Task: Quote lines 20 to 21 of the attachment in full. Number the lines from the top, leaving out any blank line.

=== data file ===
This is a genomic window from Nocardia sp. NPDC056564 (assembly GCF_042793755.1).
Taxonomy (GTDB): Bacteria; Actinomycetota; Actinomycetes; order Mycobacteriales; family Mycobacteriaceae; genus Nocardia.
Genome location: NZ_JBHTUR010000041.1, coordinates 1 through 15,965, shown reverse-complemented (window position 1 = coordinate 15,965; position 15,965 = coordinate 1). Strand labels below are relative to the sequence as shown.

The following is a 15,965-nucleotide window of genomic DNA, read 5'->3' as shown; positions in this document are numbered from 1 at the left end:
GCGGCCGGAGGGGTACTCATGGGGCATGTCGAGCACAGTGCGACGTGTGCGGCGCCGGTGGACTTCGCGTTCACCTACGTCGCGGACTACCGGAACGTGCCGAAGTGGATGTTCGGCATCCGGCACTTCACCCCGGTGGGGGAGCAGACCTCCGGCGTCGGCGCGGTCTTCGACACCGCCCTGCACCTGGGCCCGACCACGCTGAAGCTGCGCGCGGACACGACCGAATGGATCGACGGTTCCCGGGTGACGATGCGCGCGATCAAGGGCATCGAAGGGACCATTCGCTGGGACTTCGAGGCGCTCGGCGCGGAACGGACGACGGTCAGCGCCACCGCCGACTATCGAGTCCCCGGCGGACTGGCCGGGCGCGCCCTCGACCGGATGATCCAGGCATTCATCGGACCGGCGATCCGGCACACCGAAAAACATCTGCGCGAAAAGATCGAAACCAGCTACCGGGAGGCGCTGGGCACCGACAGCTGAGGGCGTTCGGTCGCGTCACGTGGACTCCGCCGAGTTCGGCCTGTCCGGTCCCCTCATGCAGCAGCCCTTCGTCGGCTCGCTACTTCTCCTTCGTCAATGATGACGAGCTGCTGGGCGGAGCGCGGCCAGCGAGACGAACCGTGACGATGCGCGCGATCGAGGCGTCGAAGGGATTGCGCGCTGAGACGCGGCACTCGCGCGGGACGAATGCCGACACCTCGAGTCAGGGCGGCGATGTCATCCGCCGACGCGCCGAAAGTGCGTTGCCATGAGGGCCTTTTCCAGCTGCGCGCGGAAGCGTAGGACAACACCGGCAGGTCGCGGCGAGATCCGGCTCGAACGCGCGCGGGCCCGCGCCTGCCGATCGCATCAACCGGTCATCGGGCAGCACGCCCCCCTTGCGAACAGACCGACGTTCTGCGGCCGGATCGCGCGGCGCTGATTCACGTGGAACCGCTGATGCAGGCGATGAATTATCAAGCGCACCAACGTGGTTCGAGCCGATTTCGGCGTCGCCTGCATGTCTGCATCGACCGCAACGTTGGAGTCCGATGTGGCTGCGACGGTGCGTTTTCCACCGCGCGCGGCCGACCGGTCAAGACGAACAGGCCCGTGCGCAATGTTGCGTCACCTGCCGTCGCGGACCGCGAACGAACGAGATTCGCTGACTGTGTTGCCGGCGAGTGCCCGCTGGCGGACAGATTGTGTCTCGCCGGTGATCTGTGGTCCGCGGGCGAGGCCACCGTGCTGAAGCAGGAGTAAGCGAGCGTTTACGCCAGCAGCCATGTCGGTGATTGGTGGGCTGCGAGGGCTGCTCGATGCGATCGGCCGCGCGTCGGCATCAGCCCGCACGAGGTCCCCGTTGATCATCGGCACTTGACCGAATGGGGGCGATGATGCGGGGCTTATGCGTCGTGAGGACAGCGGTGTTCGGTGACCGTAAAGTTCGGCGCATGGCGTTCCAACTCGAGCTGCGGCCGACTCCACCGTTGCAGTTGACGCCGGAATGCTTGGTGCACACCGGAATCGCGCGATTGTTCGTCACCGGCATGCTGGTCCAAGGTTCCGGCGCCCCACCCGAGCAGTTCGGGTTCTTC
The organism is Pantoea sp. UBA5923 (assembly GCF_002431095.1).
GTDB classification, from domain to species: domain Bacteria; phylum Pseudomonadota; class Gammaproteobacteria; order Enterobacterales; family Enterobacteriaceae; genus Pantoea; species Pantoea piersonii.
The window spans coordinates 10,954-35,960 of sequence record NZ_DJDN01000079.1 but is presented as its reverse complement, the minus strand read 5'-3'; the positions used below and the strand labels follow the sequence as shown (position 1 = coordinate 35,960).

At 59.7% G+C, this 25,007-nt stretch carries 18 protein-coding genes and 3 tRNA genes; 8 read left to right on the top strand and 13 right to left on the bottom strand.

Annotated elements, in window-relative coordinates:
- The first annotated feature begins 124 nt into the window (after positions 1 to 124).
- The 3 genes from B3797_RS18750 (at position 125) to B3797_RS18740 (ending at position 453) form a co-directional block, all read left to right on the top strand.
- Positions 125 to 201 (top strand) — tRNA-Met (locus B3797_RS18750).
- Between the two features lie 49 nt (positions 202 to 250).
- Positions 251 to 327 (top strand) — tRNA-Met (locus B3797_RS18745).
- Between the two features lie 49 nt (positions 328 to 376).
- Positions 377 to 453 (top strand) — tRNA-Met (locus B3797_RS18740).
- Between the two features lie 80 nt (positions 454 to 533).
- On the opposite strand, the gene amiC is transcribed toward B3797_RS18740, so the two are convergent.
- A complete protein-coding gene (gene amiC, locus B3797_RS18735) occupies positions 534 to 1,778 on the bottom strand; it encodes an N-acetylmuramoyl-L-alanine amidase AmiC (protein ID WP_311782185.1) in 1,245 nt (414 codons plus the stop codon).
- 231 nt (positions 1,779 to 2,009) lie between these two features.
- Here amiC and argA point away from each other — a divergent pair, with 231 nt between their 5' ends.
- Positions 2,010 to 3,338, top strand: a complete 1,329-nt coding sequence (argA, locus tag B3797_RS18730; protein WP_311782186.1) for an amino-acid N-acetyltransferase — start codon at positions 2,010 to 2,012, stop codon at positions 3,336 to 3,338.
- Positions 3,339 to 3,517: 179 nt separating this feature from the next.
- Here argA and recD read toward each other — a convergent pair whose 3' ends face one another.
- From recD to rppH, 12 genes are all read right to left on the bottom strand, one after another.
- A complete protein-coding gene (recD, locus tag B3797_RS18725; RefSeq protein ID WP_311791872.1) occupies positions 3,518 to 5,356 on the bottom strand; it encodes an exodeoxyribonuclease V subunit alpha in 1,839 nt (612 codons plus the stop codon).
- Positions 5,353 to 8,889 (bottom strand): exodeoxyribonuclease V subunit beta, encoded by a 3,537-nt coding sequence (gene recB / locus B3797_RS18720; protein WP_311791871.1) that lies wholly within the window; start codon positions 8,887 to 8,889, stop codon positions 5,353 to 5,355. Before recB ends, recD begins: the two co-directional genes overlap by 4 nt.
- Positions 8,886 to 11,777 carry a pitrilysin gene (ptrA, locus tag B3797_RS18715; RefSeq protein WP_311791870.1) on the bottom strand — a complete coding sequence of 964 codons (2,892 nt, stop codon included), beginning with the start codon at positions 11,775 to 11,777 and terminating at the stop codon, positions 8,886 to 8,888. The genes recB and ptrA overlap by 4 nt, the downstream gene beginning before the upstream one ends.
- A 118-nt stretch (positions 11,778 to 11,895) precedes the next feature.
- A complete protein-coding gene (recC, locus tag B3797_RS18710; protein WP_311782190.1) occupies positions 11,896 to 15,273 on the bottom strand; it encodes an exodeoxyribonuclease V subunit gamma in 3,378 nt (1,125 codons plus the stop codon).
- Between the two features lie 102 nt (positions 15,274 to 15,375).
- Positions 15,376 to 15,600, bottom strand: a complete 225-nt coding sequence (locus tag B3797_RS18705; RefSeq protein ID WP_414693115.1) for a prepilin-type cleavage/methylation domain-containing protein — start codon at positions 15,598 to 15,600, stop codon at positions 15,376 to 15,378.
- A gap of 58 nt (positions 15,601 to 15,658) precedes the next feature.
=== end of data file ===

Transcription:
- A complete protein-coding gene (gene amiC, locus B3797_RS18735) occupies positions 534 to 1,778 on the bottom strand; it encodes an N-acetylmuramoyl-L-alanine amidase AmiC (protein ID WP_311782185.1) in 1,245 nt (414 codons plus the stop codon).
- 231 nt (positions 1,779 to 2,009) lie between these two features.